The lubricant in aircraft piston engines has several complex functions within the engine. One of the main characteristics is lubricating the moving parts to reduce friction and wear. Friction occurs between two pieces that move relative to each other, even though they have polished metal surfaces. Since there are microscopic peaks and valleys called asperities, these surfaces come into contact, and the rough edges adhere to each other through micro-welds. If these surfaces are in relative motion, the micro-welds constantly break and reshape, resulting in friction and wear. Friction is resistance to relative motion, and wear is loss of material.

There are different types of lubrication events within an engine; the first is hydrodynamic lubrication, which occurs when a fluid (especially a lubricant) is interposed between two moving parts. The relative movement of these parts creates sufficient pressure in the lubricant, forming a fluid wedge to separate the parts to prevent each from coming into contact. This is the same effect that occurs during hydroplaning when a car travels on a road covered in a layer of water, and the wheels become separated from the pavement by the pressure of the water.

Hydrodynamic lubrication works well when the relative speed of the parts is high enough to overcome the load, pushing them against each other. If this speed is insufficient, the lubricant pressure will not be adequate, and the parts will not stay separated. The second form of lubrication is film lubrication. This lubrication method relies on a thin film deposited between moving parts that adhere to surfaces, reducing friction through a chemical action produced by extreme pressure additives.

Another function of a lubricant is keeping engine parts clean. Compared to automotive engines, aircraft piston engines can become extremely dirty. Burning leaded fuel produces large amounts of lead salts, carbon, sulfur, water and unburned fuel, among other by-products of combustion. These deposits accumulate in the lower part of the engine due to the passage or “blow-by” of these products through piston rings. The oil functions as a method to keep these contaminants dispersed and in suspension to be drained at the following oil change. Not allowing for accumulation inside the engine in the form of sludge. Likewise, the dispersant additives contained in the oil help neutralize the acids generated by combustion.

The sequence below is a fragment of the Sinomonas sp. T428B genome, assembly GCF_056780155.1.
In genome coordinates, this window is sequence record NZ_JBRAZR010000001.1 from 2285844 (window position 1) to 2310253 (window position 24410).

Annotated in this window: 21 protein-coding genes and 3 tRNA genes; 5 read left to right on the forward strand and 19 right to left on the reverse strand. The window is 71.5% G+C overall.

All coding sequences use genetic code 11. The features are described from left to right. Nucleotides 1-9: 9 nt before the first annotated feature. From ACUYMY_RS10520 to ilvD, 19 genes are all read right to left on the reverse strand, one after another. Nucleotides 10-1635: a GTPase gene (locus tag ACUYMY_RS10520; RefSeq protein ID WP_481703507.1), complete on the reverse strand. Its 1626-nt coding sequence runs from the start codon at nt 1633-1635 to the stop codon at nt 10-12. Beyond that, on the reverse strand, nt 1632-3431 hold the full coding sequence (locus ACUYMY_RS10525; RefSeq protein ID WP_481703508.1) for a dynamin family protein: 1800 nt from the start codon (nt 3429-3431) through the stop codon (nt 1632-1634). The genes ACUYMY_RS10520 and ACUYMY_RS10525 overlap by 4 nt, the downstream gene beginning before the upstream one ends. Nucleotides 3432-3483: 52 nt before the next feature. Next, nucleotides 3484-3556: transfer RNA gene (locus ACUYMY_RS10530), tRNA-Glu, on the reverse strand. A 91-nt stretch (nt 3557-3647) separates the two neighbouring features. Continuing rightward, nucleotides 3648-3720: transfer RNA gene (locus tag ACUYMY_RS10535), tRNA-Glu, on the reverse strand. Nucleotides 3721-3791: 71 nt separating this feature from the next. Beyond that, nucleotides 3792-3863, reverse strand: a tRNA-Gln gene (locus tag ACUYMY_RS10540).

Lubricant also contributes to the engine’s cooling in an aircraft, especially in piston-powered aircraft that cannot be cooled by air. The only way to keep the pistons from melting is by keeping oil circulating on the underside of the piston (crown) to remove the heat generated by combustion. The lubricant typically gains about 30°C (90°F) as it circulates through the engine, which is then dissipated through the oil cooler.

The lubricant also acts as a seal between the piston rings and the cylinder walls, preventing the loss of gases and liquids due to “blow-by.” This also keeps the o-rings, seals, and gaskets lubricated, so there is no loss of fluid or gases through them.

If the aircraft is equipped with a constant speed propeller, the oil controls the variable pitch. Likewise, in turbo-charged engines, the “wastegate” (turbo compressed air relief valve) is hydraulically actuated by the engine oil.

Used lubricant extracted from the engine after an oil change is an essential tool in knowing the ongoing condition of the engine in an airplane. Samples are often sent to a specialized laboratory that, through spectrographic analysis, informs us about the different elements contained. If we do this process regularly, operators will learn what the principal elements and pollutants are, such as iron, copper, aluminum, silicon, bronze, lead, tin, etc. Other benefits of testing include knowing the state of the used oil by measuring its viscosity and oxidation and the state of additives such as phosphorus, zinc, and calcium.

As part of regular servicing and knowing your aircraft, it is also vital for mechanics to cut and open the oil filter to see what particles may become trapped in the filter. They can be ferrous (those attracted by a magnet), iron type, or non-ferrous aluminum, bronze, etc.

A published Lycoming Service Bulletin (No. 480F) detailed a guide on how to proceed in finding particles in the oil filter. This SB can also be applied to Continental engines as a guide, as Continental does not have a specific bulletin.

Last and perhaps most importantly, lubricants protect metal components such as the crankshaft, camshaft, piston rods, and cylinder walls from the effects of corrosion during periods that the aircraft is not in use. Because we typically use our airplanes less often and more unevenly than our automobiles, the preservative requirement of aeronautical lubricant is much more demanding than in automotive lubricants.

Therefore, remember to change the oil every 50 hours for filtered engines, 25 hours for screened engines or every four months to keep lubricants in excellent condition to perform all the functions described above.

Conference given by Field Engineer Steven Strollo from Phillips 66 at the Mercosur and Latin American Congress of Agricultural Aviation, Salto 2019.
Mike Bush’s “Your engine’s lifeblood” article published in AOPA Pilot, October 2020.
Lycoming Service Bulletin N ° 480F: